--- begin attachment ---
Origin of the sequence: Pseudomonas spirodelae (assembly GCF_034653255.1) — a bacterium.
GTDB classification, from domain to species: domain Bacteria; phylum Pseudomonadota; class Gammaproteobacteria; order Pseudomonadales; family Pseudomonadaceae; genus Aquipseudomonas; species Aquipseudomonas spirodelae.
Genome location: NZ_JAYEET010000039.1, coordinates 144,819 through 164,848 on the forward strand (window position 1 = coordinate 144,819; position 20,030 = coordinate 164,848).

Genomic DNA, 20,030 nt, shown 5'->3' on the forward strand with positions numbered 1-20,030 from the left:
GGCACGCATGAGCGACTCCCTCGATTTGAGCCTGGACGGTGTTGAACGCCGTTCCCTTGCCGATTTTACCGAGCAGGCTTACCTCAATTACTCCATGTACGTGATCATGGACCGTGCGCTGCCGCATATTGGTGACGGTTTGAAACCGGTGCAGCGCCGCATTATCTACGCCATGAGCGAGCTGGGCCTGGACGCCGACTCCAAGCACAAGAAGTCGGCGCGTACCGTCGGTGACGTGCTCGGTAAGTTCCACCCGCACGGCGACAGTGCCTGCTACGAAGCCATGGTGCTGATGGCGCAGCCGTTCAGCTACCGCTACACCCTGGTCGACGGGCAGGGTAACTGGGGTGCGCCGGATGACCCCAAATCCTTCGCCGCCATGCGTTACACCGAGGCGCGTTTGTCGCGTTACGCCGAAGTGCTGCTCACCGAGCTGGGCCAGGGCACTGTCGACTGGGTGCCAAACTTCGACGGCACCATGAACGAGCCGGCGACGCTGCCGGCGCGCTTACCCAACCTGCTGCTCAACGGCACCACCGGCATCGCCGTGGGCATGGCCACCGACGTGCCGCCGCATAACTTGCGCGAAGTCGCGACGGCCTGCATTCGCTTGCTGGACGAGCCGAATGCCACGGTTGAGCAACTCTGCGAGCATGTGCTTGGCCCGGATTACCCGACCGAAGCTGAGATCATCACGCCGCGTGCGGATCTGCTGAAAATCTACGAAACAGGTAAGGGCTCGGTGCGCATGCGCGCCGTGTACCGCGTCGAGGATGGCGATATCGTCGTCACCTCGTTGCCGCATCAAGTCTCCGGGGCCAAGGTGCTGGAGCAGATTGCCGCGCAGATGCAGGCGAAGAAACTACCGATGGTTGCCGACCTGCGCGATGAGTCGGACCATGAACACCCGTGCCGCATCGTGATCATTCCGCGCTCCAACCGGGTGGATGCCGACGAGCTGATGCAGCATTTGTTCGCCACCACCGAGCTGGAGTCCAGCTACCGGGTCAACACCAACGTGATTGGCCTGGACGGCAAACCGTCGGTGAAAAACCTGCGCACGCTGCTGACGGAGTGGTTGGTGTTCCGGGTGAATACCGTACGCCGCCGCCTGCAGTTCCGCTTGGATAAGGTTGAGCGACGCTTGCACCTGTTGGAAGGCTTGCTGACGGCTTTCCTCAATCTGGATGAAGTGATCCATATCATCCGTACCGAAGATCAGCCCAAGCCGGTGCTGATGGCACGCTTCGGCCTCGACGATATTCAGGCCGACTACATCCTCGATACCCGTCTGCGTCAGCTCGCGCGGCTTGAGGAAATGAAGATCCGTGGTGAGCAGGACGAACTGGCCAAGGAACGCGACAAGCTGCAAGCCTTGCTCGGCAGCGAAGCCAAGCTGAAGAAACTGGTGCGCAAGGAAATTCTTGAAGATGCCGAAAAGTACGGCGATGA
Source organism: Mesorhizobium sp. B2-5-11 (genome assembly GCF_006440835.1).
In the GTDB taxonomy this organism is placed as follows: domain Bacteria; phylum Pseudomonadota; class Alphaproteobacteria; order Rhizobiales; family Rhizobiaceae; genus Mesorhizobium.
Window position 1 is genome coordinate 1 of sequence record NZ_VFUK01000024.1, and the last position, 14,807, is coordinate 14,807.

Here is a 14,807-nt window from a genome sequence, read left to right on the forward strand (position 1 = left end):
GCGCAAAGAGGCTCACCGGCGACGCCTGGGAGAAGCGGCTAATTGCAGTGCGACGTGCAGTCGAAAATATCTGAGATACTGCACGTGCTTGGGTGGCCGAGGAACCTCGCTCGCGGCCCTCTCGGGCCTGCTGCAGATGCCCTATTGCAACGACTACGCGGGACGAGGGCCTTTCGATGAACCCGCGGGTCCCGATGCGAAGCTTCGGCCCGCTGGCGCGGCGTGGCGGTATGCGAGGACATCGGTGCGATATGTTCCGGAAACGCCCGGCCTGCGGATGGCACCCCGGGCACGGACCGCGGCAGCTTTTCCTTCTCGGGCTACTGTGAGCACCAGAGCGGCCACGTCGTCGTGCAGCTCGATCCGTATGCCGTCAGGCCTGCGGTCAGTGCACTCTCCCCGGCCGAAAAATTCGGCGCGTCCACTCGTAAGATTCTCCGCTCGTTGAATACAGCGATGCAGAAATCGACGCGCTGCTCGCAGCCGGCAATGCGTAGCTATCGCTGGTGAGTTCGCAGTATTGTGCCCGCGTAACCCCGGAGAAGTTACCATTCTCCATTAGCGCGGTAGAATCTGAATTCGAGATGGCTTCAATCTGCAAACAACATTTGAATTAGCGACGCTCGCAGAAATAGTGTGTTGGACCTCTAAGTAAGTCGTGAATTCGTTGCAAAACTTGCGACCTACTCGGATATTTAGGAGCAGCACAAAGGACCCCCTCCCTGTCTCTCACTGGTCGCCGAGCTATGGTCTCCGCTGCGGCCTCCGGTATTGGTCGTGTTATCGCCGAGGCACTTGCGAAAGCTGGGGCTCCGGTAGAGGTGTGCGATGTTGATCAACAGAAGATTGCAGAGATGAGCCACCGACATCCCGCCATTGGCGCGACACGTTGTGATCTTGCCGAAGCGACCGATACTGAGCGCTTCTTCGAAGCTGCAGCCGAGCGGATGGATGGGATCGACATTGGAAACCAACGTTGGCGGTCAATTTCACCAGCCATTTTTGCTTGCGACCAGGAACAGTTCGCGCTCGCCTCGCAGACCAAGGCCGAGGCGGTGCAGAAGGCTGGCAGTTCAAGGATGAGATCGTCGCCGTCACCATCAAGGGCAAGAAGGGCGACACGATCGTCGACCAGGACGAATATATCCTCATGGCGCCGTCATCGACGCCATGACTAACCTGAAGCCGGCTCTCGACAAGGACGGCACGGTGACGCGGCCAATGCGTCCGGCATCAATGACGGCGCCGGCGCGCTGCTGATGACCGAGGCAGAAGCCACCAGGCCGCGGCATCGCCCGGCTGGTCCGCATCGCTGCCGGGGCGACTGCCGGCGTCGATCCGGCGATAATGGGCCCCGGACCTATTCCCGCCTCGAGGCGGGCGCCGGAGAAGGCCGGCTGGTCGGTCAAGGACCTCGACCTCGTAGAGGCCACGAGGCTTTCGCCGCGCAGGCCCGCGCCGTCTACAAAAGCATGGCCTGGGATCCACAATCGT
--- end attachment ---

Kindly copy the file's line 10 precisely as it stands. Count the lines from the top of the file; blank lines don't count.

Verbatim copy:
GCGCAAAGAGGCTCACCGGCGACGCCTGGGAGAAGCGGCTAATTGCAGTGCGACGTGCAGTCGAAAATATCTGAGATACTGCACGTGCTTGGGTGGCCGAGGAACCTCGCTCGCGGCCCTCTCGGGCCTGCTGCAGATGCCCTATTGCAACGACTACGCGGGACGAGGGCCTTTCGATGAACCCGCGGGTCCCGATGCGAAGCTTCGGCCCGCTGGCGCGGCGTGGCGGTATGCGAGGACATCGGTGCGATATGTTCCGGAAACGCCCGGCCTGCGGATGGCACCCCGGGCACGGACCGCGGCAGCTTTTCCTTCTCGGGCTACTGTGAGCACCAGAGCGGCCACGTCGTCGTGCAGCTCGATCCGTATGCCGTCAGGCCTGCGGTCAGTGCACTCTCCCCGGCCGAAAAATTCGGCGCGTCCACTCGTAAGATTCTCCGCTCGTTGAATACAGCGATGCAGAAATCGACGCGCTGCTCGCAGCCGGCAATGCGTAGCTATCGCTGGTGAGTTCGCAGTATTGTGCCCGCGTAACCCCGGAGAAGTTACCATTCTCCATTAGCGCGGTAGAATCTGAATTCGAGATGGCTTCAATCTGCAAACAACATTTGAATTAGCGACGCTCGCAGAAATAGTGTGTTGGACCTCTAAGTAAGTCGTGAATTCGTTGCAAAACTTGCGACCTACTCGGATATTTAGGAGCAGCACAAAGGACCCCCTCCCTGTCTCTCACTGGTCGCCGAGCTATGGTCTCCGCTGCGGCCTCCGGTATTGGTCGTGTTATCGCCGAGGCACTTGCGAAAGCTGGGGCTCCGGTAGAGGTGTGCGATGTTGATCAACAGAAGATTGCAGAGATGAGCCACCGACATCCCGCCATTGGCGCGACACGTTGTGATCTTGCCGAAGCGACCGATACTGAGCGCTTCTTCGAAGCTGCAGCCGAGCGGATGGATGGGATCGACATTGGAAACCAACGTTGGCGGTCAATTTCACCAGCCATTTTTGCTTGCGACCAGGAACAGTTCGCGCTCGCCTCGCAGACCAAGGCCGAGGCGGTGCAGAAGGCTGGCAGTTCAAGGATGAGATCGTCGCCGTCACCATCAAGGGCAAGAAGGGCGACACGATCGTCGACCAGGACGAATATATCCTCATGGCGCCGTCATCGACGCCATGACTAACCTGAAGCCGGCTCTCGACAAGGACGGCACGGTGACGCGGCCAATGCGTCCGGCATCAATGACGGCGCCGGCGCGCTGCTGATGACCGAGGCAGAAGCCACCAGGCCGCGGCATCGCCCGGCTGGTCCGCATCGCTGCCGGGGCGACTGCCGGCGTCGATCCGGCGATAATGGGCCCCGGACCTATTCCCGCCTCGAGGCGGGCGCCGGAGAAGGCCGGCTGGTCGGTCAAGGACCTCGACCTCGTAGAGGCCACGAGGCTTTCGCCGCGCAGGCCCGCGCCGTCTACAAAAGCATGGCCTGGGATCCACAATCGT